Differential Characteristics of Skeletal Muscle in Community-Dwelling Older Adults.J Am Med Dir Assoc. 2017 Sep 01; 18(9):807.e9-807.e16.JA
Sarcopenia is diagnosed on the basis of skeletal muscle mass and muscle strength/function. However, more simple and accurate measures for muscle mass and muscle strength/function should be explored.
The aim of this study was to compare the skeletal muscle characteristics at each stage of sarcopenia (normal, presarcopenia, dynapenia, and sarcopenia) via ultrasonography, multifrequency bioelectrical impedance analysis (BIA), and physical assessment batteries in community-dwelling older adults. By evaluating the relationship between muscle quality/quantity indicators and muscle mass/muscle function, we attempted to identify better muscle quantity and quality indicators for the diagnosis of sarcopenia.
SETTING AND SUBJECTS
Community-dwelling older men (n = 100, 81.6 ± 7.4 years) and women (n = 247, 79.7 ± 6.9 years) participated in this study.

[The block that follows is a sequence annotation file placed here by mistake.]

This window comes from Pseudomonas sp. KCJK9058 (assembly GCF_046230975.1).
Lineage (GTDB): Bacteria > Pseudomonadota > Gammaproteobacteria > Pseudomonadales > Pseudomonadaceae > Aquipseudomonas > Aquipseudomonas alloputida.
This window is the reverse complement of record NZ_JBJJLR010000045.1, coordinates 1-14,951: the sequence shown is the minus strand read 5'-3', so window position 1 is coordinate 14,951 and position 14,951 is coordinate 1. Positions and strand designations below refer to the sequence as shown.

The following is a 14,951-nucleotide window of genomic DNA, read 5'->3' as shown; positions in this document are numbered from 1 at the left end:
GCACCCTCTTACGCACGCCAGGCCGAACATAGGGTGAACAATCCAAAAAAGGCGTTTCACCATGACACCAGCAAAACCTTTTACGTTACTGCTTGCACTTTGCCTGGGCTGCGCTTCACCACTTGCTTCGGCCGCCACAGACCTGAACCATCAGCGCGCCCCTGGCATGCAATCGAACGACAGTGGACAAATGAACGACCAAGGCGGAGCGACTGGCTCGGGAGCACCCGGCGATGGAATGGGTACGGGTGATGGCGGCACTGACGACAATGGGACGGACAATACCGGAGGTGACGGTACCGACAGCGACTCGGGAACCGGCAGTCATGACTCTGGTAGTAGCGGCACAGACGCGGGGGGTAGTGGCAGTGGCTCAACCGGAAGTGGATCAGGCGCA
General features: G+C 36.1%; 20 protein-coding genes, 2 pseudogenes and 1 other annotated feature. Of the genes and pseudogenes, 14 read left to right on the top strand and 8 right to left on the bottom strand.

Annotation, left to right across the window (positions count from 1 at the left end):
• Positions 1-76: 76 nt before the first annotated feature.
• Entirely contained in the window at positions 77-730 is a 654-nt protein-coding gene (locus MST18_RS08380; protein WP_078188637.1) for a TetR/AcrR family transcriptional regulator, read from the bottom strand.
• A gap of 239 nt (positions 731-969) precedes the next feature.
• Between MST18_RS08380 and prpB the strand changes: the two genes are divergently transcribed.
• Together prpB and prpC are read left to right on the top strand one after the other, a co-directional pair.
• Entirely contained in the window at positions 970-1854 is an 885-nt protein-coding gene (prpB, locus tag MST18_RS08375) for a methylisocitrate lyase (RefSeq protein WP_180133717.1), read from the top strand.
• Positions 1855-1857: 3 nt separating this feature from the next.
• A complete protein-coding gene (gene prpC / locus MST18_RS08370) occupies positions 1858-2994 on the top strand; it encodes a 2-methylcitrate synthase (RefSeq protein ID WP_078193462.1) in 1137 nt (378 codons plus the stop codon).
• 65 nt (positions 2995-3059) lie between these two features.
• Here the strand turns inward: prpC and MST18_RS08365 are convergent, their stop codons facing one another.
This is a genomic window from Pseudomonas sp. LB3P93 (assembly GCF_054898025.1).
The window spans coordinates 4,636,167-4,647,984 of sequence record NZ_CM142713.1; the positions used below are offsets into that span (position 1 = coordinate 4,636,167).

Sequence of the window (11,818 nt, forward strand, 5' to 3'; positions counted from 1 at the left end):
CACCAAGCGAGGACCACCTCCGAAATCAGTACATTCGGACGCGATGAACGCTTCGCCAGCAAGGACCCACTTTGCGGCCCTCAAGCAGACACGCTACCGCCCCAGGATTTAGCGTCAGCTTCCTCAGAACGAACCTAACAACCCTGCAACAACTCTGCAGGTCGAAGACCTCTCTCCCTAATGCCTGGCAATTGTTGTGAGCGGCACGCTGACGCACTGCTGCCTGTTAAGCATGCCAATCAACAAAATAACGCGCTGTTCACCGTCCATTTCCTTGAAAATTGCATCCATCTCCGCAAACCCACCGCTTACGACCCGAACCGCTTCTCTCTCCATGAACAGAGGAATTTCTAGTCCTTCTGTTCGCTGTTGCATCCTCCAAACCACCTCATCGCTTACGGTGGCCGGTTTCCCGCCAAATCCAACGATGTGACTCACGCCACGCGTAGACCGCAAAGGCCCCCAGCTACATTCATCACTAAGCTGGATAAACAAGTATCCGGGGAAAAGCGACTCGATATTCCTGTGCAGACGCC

Skeletal muscle quantity and quality were measured by ultrasonography and multifrequency BIA. Ultrasonographic (thickness and echo intensity) and multifrequency BIA (volume and density) indicators, as well as physical assessment measures, were compared among each stage of sarcopenia. In addition, receiver-operating characteristic analysis was used to assess the sensitivity and specificity of each indicator.
Most of the muscle quantity indicators were lower in the sarcopenia and presarcopenia groups than in the other groups, whereas most of the muscle quality indicators were lower in the sarcopenia and dynapenia groups than in the other groups. According to the receiver-operating characteristic analysis, quadriceps muscle thickness and thigh muscle volume were better indicators of muscle mass, whereas the quadriceps muscle echo intensity and thigh muscle density were more robust indicators of muscle function.
In this study, we found potential muscle quality and quantity indicators for sarcopenia diagnosis by ultrasonography and multifrequency BIA. Future longitudinal studies are warranted to define the role of these indicators for the diagnosis of sarcopenia.